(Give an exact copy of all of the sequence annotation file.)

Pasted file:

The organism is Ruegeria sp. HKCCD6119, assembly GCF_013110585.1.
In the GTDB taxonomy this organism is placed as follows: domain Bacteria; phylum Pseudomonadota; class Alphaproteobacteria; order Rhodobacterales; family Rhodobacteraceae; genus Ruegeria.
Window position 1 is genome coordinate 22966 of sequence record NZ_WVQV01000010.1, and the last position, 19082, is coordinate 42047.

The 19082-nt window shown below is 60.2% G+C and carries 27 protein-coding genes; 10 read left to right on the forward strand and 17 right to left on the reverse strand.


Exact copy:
The organism is Ruegeria sp. HKCCD6119, assembly GCF_013110585.1.
In the GTDB taxonomy this organism is placed as follows: domain Bacteria; phylum Pseudomonadota; class Alphaproteobacteria; order Rhodobacterales; family Rhodobacteraceae; genus Ruegeria.
Window position 1 is genome coordinate 22966 of sequence record NZ_WVQV01000010.1, and the last position, 19082, is coordinate 42047.

The 19082-nt window shown below is 60.2% G+C and carries 27 protein-coding genes; 10 read left to right on the forward strand and 17 right to left on the reverse strand.